• The Army Modernization Plan 2012

    The Army’s modernization plan establishes a blueprint to develop and field a versatile and affordable mix of equipment that will allow Soldiers and units to succeed in full-spectrum operations today and to maintain their decisive advantage over any enemy.

    The Army has evaluated its modernization program portfolios, set priorities within them, and continually improves its acquisition program.

    According to the Army Modernization Plan 2012, the Army needs to continue to close capability gaps in cross-country mobility, protection, and enhancing the squad. Here, SSG Derrik Browne and SGT Jason Andrade from 1st Cavalry Division provide security during a June 27 visit by Army officials to Bala Hissar, a fortress in Gardez, Afghanistan. (U.S. Army photo by SPC Adam L. Mathis, 17th Public Affairs Detachment.)

    In improving the programs and processes, the Army has four major lines of effort:

    • Develop and acquire new capabilities to meet capability gaps through traditional and rapid acquisition processes.
    • Sustain existing equipment to extend its useful life.
    • Procure unique equipment for immediate capability needs.
    • Field and distribute capabilities in accordance with Army priorities and the Army Force Generation model.

    The Army’s strategy-based priorities for modernized equipment are to network the force, deter and defeat hybrid threats, and protect and empower Soldiers. In particular, the Army needs to continue to close capability gaps in cross-country mobility, protection, and enhancing the squad. The equipment in the Army’s FY12 budget request strikes a balance between current and future needs and provides the basis for an affordable equipping strategy over time.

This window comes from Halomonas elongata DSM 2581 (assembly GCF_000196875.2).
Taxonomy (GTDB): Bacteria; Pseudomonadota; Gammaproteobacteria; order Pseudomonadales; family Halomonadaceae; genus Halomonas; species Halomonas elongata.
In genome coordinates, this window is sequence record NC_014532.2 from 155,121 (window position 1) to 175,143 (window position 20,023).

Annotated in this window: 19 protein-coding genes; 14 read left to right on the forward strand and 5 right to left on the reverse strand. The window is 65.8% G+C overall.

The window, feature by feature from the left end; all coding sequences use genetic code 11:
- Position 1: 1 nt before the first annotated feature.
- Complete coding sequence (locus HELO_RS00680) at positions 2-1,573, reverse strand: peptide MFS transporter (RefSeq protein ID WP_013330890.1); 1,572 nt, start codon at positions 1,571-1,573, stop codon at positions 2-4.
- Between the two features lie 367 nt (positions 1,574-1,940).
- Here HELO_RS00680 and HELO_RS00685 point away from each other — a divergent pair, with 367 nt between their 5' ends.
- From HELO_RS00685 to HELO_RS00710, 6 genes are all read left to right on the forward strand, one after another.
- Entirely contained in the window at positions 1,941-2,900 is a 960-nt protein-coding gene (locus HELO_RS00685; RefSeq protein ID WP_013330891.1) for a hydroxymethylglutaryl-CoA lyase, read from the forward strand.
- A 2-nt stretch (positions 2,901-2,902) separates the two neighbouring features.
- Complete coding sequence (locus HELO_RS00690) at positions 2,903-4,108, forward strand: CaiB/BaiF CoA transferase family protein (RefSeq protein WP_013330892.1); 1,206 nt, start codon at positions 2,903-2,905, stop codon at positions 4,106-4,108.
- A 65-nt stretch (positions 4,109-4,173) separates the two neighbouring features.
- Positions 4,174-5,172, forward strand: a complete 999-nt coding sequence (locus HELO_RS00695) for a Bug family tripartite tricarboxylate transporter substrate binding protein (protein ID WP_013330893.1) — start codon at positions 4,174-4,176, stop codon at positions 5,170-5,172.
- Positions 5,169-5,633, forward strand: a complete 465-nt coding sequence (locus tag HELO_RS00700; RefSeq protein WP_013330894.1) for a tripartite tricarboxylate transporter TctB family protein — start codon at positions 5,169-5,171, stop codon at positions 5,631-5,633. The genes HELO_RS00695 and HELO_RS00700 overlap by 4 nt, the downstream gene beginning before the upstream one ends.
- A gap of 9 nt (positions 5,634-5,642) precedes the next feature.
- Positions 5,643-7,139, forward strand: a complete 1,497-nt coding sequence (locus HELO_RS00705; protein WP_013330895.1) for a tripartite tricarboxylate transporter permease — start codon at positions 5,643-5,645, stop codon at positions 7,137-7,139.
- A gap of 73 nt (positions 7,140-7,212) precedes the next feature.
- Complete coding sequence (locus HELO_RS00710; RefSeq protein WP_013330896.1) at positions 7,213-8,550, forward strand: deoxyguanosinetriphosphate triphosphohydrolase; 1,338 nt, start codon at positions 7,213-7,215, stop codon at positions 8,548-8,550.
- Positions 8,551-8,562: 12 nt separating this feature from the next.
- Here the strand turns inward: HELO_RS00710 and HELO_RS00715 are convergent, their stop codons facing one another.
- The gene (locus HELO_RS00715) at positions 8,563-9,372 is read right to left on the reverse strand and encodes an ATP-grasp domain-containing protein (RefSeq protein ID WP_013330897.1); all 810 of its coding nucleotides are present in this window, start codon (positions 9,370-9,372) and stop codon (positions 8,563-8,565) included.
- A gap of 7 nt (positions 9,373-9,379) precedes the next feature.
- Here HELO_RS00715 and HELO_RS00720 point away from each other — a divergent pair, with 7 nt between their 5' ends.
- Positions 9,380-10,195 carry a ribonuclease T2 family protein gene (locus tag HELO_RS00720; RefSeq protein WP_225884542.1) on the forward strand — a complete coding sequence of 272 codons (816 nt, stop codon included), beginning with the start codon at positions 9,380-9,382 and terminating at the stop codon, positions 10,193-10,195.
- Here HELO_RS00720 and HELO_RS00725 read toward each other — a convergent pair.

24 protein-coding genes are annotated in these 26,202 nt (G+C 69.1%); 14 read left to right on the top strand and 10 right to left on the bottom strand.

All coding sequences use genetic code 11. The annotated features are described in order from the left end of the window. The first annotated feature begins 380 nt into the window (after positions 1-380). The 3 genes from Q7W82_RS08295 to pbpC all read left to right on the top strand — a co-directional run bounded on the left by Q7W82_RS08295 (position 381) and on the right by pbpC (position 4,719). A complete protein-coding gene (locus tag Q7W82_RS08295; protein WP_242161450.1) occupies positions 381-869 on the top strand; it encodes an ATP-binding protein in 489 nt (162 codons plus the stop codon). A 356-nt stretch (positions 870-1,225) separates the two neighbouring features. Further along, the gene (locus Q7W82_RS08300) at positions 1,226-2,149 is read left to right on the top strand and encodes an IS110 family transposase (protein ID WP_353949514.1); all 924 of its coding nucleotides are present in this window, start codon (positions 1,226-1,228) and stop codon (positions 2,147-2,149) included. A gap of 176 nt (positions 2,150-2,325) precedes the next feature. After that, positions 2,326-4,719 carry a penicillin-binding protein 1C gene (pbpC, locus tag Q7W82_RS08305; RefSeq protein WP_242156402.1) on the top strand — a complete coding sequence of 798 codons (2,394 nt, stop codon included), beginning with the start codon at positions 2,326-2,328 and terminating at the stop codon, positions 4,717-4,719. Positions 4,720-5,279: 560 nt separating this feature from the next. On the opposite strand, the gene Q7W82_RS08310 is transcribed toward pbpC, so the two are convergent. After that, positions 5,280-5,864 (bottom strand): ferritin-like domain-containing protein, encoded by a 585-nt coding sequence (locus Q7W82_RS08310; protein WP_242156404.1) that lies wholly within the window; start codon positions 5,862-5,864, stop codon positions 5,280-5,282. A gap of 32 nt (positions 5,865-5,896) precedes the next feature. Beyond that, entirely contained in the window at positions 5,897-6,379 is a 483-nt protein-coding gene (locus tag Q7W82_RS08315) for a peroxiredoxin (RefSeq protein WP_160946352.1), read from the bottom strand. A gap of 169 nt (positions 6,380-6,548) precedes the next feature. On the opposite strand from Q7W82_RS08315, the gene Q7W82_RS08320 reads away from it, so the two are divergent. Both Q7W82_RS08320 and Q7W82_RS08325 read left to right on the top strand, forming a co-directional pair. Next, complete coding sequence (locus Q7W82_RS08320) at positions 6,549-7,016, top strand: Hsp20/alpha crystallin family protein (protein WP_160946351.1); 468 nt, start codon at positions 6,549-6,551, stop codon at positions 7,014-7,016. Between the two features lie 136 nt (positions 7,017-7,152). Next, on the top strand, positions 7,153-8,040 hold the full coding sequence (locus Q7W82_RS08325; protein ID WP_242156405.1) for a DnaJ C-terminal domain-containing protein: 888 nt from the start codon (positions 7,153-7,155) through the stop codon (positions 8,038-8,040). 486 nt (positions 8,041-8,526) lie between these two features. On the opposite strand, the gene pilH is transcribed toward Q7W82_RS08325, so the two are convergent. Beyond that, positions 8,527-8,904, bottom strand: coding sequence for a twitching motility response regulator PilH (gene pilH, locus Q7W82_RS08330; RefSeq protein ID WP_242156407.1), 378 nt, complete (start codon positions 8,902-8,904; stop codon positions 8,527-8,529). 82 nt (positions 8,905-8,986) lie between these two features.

Also, the Army has developed governance structures and initiatives to implement these lines of effort and to drive capability development, programming, acquisition, and sustainment in an integrated and synchronized manner.

    The intent of the Army’s Modernization Plan is to develop and field a versatile and affordable mix of equipment that will allow Soldiers and units to maintain their decisive advantage on the battlefield. Here, a Soldier from the 3rd Brigade Combat Team, 25th Infantry Division, Task Force Bronco protects a vital supply route from insurgents in Kunar Province, Afghanistan. (U.S. Army photo.)

    The Army will continue to collect and incorporate lessons learned from Iraq and Afghanistan to inform future acquisition and to prepare and equip our Soldiers and units for current operations, as well as maintaining full-spectrum capability for an unpredictable future. Also, the Army will continue to improve its processes to more effectively manage the resources provided for developing and employing innovative ways to equip, thus saving resources in some areas to allow investments in others while positioning our forces for success.

    The Army has the obligation to provide, develop, field, and resource an affordable and interoperable mix of the best equipment available for Soldiers to succeed in current and future operations. This new strategy for equipping the force in the 21st century will ensure that the Army can provide and sustain adaptable, networked, and affordable capabilities to forces, enabling success in their assigned missions across the spectrum of operations.

    For more information, visit https://www.g8.army.mil.

     

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  • Acquisition Education and Training Corner: August 2011

    Update on FY12 Contracting Certification Changes

    The Army Deputy Director of Acquisition Career Management is seeking a reprieve to the Defense Acquisition University contracting curriculum changes, scheduled to go in effect October 1.

    The following alternative plans are under consideration:  extensions that would allow workforce members to complete their certification training under the current FY11 Contracting Certification requirements; an extended grace period to meet experience requirements; and permission for those to complete training already in progress.

    More up-to-date information will be provided once the vetting process is concluded.

    Defense Acquisition University Updates